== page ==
f numbers and arrays are more your thing than, say, throwing cans of paint at a wall to shine a light on the human condition, fret not: Media Design School have you covered, too. That's not to say you can't still chuck paint around, of course; just that, chances are, you'll be more interested in mentally calculating the optimal coverage method of said wall, than making a statement about man's inherent inability to impact the world in a positive manner (or something).
The Bachelor of Software Engineering degree, according to the website, "gives graduates a highly developed technical knowledge base and skill set, and the experience to confidently enter the industry as game developers and software engineers."
In practice, what this means is that graduates with this degree will not only have the knowledge of the various languages used in game programming, but also the specific skills to utilize that knowledge in a way that is explicitly required in game development. Building game systems, iterative development, working with artists; as well as utilizing things like physics, middleware, and artificial intelligence.
ntry requirements are detailed on the Media Design School website but, generally speaking, if you have knowledge of relevant software and enough NCEA credits in the right subjects, you're good to apply.
For high school students, these subjects are English, maths, physics, computers / digital technology, and so forth. For Game Art, you’ll need a portfolio of relevant painting, drawing, and such but the school can provide the guidelines for that.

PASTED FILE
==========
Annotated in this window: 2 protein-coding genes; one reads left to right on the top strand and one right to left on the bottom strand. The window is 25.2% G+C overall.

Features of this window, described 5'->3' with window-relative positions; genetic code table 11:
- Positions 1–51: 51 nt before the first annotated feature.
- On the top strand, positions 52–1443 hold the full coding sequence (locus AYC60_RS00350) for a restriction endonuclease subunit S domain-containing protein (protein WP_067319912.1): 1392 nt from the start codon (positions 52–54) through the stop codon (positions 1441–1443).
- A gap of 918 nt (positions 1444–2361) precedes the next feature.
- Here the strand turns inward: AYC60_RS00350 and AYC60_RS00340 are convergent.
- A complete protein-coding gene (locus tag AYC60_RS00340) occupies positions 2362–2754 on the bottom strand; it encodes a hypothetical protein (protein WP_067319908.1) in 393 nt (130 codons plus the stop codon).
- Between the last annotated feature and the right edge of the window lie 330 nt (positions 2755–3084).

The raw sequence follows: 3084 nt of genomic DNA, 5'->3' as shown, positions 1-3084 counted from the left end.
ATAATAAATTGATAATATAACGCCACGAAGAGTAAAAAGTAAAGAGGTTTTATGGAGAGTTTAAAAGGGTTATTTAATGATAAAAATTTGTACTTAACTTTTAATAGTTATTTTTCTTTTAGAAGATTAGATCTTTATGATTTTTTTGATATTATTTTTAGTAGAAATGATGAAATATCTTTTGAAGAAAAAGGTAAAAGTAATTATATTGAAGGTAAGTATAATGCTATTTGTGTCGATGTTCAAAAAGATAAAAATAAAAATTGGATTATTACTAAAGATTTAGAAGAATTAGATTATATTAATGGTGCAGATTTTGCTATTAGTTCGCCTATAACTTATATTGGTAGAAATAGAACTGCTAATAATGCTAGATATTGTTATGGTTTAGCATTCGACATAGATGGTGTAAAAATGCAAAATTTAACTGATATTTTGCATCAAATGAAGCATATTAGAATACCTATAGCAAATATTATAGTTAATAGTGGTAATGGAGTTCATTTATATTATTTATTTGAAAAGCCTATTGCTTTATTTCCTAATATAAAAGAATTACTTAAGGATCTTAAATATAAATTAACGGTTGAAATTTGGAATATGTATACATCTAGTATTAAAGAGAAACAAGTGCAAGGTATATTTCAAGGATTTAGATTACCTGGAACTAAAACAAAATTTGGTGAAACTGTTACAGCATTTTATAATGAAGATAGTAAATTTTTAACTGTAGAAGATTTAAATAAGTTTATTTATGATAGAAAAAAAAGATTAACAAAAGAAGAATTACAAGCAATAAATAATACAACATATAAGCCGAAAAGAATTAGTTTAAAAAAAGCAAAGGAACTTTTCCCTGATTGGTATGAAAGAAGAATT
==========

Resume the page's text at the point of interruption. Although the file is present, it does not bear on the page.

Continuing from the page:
he Media Design School faculty include a host of industry luminaries with considerable real-world experience under their belts. Take Druhin Mukherjee, for example. One of the game programming lecturers, Druhin has worked at places like Rockstar and EA, and he (along with his teammates at Team Tickle) recently won a BAFTA (!) for the iPad game "Sculpty".
David March, meanwhile, is not only a game art lecturer at MDS, he's also ex-Crytek, and has a stint at 2K games in Australia under his belt. He started his career 15 years ago, working for 3D Realms in Texas, and more recently he helped ship Homefront for THQ, where he was the Lead Cinematics Animator. Chances are good, then, that if he gives you some advice as to what you need to work on to improve your chances in the industry, it's advice you're going to want to take.